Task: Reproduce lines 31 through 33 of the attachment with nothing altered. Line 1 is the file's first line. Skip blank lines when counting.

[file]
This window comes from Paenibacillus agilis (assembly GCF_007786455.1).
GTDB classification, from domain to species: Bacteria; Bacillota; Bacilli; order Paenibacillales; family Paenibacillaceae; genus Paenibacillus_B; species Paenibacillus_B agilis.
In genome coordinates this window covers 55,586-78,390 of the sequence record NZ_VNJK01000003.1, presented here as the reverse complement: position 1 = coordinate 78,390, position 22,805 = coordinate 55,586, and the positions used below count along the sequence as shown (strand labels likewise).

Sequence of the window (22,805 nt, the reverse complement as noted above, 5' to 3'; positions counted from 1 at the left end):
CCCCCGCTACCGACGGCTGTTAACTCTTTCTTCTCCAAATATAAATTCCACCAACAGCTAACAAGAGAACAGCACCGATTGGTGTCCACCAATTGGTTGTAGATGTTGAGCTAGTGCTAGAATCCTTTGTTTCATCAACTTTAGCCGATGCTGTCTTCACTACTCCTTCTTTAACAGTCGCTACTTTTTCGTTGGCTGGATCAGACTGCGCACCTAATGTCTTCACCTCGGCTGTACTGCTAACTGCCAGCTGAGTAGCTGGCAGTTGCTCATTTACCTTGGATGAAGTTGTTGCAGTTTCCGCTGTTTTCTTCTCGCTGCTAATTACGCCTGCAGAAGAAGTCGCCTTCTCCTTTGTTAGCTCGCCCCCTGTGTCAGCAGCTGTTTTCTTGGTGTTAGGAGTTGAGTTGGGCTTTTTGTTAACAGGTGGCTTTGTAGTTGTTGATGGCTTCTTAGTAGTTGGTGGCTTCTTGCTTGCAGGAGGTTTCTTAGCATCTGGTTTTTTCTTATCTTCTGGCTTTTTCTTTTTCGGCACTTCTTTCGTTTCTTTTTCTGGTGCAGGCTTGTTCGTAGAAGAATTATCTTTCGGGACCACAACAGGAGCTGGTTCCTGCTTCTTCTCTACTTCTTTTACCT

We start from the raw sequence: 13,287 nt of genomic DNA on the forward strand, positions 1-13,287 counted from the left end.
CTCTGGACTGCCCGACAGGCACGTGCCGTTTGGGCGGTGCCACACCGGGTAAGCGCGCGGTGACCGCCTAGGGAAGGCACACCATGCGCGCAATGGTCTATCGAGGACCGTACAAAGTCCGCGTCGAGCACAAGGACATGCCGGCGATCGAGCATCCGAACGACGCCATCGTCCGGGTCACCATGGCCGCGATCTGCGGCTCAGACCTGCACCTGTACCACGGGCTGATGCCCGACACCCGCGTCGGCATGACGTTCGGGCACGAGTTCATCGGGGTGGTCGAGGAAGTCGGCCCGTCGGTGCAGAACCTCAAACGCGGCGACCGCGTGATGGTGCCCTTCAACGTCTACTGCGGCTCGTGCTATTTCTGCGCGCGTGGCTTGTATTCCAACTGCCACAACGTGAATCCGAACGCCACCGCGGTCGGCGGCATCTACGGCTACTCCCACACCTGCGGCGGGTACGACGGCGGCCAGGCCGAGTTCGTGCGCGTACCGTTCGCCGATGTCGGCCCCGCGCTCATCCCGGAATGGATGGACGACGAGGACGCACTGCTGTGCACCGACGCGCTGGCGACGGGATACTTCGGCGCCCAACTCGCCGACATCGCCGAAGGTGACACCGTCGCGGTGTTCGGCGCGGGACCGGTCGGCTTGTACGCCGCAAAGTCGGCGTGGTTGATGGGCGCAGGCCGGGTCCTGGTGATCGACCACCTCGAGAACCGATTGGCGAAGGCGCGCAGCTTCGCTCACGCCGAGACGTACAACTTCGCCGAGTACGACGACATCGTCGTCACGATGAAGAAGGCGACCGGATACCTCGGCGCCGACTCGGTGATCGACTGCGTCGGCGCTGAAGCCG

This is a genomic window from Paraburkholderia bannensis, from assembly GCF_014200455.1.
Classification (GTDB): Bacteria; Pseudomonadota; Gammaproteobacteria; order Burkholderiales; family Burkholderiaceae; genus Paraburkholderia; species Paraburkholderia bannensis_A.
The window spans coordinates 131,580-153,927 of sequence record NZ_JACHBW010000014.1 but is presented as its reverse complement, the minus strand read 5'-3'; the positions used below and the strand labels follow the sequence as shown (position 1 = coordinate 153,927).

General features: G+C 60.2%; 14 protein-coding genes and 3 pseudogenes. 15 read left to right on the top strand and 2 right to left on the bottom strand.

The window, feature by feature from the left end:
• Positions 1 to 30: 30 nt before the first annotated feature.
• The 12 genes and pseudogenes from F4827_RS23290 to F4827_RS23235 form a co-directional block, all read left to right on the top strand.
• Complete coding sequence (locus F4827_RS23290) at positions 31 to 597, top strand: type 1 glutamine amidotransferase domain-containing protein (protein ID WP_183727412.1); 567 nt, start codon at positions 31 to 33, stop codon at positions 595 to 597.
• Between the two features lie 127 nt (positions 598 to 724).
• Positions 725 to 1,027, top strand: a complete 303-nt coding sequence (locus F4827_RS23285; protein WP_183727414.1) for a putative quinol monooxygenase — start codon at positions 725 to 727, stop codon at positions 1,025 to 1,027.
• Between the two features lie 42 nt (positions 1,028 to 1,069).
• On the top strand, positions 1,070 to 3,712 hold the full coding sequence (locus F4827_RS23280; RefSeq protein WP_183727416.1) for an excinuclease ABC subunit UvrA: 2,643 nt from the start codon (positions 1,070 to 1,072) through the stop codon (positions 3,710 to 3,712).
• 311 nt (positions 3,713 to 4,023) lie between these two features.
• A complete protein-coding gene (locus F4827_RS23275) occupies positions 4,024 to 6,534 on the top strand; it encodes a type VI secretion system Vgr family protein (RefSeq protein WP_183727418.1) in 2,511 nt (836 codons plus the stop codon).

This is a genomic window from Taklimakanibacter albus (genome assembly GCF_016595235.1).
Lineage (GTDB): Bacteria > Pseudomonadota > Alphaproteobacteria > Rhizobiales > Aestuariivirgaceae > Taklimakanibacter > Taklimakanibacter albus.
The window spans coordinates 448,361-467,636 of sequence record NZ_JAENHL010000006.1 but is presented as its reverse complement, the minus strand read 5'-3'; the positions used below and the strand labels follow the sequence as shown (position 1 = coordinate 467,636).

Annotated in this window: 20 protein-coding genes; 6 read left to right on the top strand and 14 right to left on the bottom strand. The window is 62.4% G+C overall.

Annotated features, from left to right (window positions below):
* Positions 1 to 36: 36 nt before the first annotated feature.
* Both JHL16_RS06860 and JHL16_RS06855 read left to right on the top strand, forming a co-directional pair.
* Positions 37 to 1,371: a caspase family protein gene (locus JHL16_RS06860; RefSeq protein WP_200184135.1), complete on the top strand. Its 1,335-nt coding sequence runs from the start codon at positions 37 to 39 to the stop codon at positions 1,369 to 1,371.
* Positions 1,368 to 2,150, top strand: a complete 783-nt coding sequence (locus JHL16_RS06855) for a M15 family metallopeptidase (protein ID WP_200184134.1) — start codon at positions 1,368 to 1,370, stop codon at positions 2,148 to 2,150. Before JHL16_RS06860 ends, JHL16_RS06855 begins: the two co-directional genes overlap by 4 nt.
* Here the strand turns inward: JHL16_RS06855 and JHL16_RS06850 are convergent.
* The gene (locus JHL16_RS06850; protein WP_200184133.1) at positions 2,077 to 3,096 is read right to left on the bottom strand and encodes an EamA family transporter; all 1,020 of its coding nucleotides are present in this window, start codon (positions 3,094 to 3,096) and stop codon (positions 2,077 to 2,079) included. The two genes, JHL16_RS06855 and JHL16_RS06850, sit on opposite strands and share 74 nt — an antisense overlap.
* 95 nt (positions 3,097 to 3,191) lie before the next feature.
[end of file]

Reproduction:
* Here the strand turns inward: JHL16_RS06855 and JHL16_RS06850 are convergent.
* The gene (locus JHL16_RS06850; protein WP_200184133.1) at positions 2,077 to 3,096 is read right to left on the bottom strand and encodes an EamA family transporter; all 1,020 of its coding nucleotides are present in this window, start codon (positions 3,094 to 3,096) and stop codon (positions 2,077 to 2,079) included. The two genes, JHL16_RS06855 and JHL16_RS06850, sit on opposite strands and share 74 nt — an antisense overlap.
* 95 nt (positions 3,097 to 3,191) lie before the next feature.